In late 2018, he took on responsibility for pickup and assembly of 700 cardboard boxes for the Rini Family Christmas Food Drive. He worked through challenges, rallied his fellow food drive team members, and learned a lot about leadership.
He says, “The day of the drive, that was one of the best—maybe the best—experiences I’ve had with service. It just warmed my heart to see all the cars pulling up, and then me and my friend driving out, delivering a basket to two different families...”
This spring, Nick will lead a service site for the annual Spring Into Action day of service, scheduled for Saturday, April 27. Last year, he and Marshall Sommer ’19 worked with the Western Reserve Land Conservancy to complete a much-needed tree-mulching project throughout Ohio City.
“You don’t see the immediate impact, but everyday I walk past where we re-mulched on my way to go to my car and I just kinda grin and be like: ‘We did something right.’”
That experience blended Nick’s passions for service and sustainability. He plans to pursue a degree in environmental studies in college, either at Loyola University Chicago or The Ohio State University.
“I’m hoping to go through my four years, learn everything I can and then I want to be able to be the next great mind in sustainability, to be able to make this more of a zero-waste world and be able to make the world – the whole idea of living for the next generation, being able to pass the world on, being able to reduce carbon emissions, being able to reduce plastic use, everything.”
At the core of Nick’s motivations and his spirit is a deep and genuine care for others; his time at Saint Ignatius has shown him that anyone can be a friend.
“A good amount of friends I have right now at Ignatius, I wouldn’t know them without C.A.T. In the different C.A.T. programs, the kids especially; I’ve made plenty of friends over at Urban Community School. Even on Labre, even if they don’t remember me sometimes, just for that one night being a friend is amazing. Sophomore Service—making the friends over at Malachi House—those are some of the greatest friendships I’ve ever had.”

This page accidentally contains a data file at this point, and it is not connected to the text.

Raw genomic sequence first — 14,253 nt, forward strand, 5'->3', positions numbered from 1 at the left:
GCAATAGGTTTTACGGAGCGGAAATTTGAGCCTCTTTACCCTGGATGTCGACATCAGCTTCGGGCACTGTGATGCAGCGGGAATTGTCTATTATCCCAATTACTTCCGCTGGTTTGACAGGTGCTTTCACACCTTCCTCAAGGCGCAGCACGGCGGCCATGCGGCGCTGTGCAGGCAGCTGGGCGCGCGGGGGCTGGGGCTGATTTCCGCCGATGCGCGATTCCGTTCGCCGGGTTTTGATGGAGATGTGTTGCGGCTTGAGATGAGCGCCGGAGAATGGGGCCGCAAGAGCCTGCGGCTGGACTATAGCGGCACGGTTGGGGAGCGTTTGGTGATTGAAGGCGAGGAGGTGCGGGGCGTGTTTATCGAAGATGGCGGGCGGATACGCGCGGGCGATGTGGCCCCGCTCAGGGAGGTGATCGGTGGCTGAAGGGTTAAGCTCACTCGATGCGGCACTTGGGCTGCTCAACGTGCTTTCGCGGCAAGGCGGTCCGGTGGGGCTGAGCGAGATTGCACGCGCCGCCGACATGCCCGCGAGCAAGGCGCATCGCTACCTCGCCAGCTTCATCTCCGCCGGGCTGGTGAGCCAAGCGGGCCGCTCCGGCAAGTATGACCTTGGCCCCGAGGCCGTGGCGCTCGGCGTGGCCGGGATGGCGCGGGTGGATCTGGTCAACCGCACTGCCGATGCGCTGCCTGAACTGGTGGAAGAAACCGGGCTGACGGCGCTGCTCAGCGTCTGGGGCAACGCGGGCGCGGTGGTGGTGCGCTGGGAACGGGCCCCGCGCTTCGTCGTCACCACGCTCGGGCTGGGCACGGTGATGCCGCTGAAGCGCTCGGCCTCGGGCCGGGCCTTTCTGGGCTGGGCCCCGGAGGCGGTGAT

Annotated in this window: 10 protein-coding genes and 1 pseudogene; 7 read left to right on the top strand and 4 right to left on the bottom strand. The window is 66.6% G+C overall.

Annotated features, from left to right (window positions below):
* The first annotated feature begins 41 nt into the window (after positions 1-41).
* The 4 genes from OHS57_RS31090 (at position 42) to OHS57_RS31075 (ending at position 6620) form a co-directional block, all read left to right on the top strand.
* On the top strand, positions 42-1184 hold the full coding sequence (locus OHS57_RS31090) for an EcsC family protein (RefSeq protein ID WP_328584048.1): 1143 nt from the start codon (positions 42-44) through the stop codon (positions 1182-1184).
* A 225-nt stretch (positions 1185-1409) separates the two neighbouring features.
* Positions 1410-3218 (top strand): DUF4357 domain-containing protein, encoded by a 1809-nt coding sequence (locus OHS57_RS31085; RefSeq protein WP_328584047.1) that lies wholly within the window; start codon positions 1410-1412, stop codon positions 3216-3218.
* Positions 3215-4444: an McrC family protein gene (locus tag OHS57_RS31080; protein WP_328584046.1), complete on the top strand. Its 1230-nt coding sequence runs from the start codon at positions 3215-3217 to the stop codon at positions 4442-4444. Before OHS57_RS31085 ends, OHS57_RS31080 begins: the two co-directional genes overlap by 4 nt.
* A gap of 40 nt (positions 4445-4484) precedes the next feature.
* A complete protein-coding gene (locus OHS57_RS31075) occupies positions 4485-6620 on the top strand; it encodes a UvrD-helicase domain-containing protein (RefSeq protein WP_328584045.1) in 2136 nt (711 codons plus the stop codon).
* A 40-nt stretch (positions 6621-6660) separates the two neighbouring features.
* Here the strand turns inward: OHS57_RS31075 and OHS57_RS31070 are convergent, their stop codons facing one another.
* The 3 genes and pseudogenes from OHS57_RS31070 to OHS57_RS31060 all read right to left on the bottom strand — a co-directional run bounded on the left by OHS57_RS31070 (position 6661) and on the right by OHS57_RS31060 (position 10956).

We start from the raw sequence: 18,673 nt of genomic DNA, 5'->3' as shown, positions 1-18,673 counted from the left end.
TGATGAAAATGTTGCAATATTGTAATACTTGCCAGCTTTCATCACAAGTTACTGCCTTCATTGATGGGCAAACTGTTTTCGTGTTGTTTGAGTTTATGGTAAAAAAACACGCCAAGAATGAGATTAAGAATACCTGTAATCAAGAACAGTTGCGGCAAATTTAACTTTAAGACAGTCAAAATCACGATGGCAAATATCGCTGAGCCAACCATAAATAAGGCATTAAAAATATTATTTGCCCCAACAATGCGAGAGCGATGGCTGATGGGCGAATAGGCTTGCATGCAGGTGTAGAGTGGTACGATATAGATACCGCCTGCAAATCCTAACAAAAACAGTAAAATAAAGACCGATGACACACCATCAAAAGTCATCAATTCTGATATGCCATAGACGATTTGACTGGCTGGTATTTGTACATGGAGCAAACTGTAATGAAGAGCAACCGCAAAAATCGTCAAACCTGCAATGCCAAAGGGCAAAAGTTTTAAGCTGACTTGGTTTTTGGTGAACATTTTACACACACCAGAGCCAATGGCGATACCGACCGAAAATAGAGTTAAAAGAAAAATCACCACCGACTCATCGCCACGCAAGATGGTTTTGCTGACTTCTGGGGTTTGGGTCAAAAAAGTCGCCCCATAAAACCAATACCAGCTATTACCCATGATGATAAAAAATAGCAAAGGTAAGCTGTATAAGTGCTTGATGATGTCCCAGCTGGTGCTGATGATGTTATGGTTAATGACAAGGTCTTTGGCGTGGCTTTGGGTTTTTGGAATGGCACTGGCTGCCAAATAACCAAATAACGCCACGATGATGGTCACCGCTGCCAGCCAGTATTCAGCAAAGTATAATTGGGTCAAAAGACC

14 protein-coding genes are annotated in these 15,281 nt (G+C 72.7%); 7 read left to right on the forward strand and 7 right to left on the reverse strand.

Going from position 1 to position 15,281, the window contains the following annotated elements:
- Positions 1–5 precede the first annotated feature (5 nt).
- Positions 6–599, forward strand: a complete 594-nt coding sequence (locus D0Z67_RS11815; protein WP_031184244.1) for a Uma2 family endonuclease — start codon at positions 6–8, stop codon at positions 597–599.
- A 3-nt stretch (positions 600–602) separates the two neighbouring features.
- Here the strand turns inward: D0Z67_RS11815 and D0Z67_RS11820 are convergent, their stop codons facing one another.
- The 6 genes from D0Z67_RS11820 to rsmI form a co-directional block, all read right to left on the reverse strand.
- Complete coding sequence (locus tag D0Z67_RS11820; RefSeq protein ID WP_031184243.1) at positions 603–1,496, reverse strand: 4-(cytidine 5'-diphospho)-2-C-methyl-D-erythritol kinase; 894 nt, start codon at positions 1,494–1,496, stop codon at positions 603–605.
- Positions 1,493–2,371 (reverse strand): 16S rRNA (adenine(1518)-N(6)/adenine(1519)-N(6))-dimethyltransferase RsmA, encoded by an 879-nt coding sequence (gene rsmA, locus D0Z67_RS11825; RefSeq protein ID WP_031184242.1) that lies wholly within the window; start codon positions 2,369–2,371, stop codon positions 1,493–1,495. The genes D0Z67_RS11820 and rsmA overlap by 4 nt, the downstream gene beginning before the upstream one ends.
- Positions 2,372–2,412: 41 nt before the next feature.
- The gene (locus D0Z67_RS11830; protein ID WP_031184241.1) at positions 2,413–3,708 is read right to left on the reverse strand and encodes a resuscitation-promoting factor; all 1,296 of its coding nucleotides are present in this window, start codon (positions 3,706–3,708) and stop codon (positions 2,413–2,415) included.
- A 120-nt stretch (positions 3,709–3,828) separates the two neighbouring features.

As he has built relationships with so many people during his high school days, Nick has also nurtured his own friendship with God.
“He’s there 24/7 when you need Him,” Nick says. “So through the service initiatives it’s only made my relationship with Him stronger. I know I can always count on Him, and as long as I’m walking in His light and being able to serve as Jesus did, and St. Ignatius especially, I know He’s going to have a spot for me.”
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These words of an 18-year-old student come across as very wise—the sort of wisdom that comes from experience. Nick will tell you that his path throughout Saint Ignatius has been one filled with surprises, with great teachers and wonderful people to journey with. He says the gifts of his high school days will carry him far throughout his life.
“Especially with the Jesuit education, it’s not just schools and books. It’s teaching you so much more about life and what you want to learn and how
you want to live your life. Being able to go to a school that teaches you what to do in life, not just how to get through life.”
It’s clear by now that Nick knows he wants to live his life A.M.D.G.—for the greater glory of God. So, was the insight he gained on a cold Sunday night the result of divine revelation—or education?
Perhaps it was a little of both.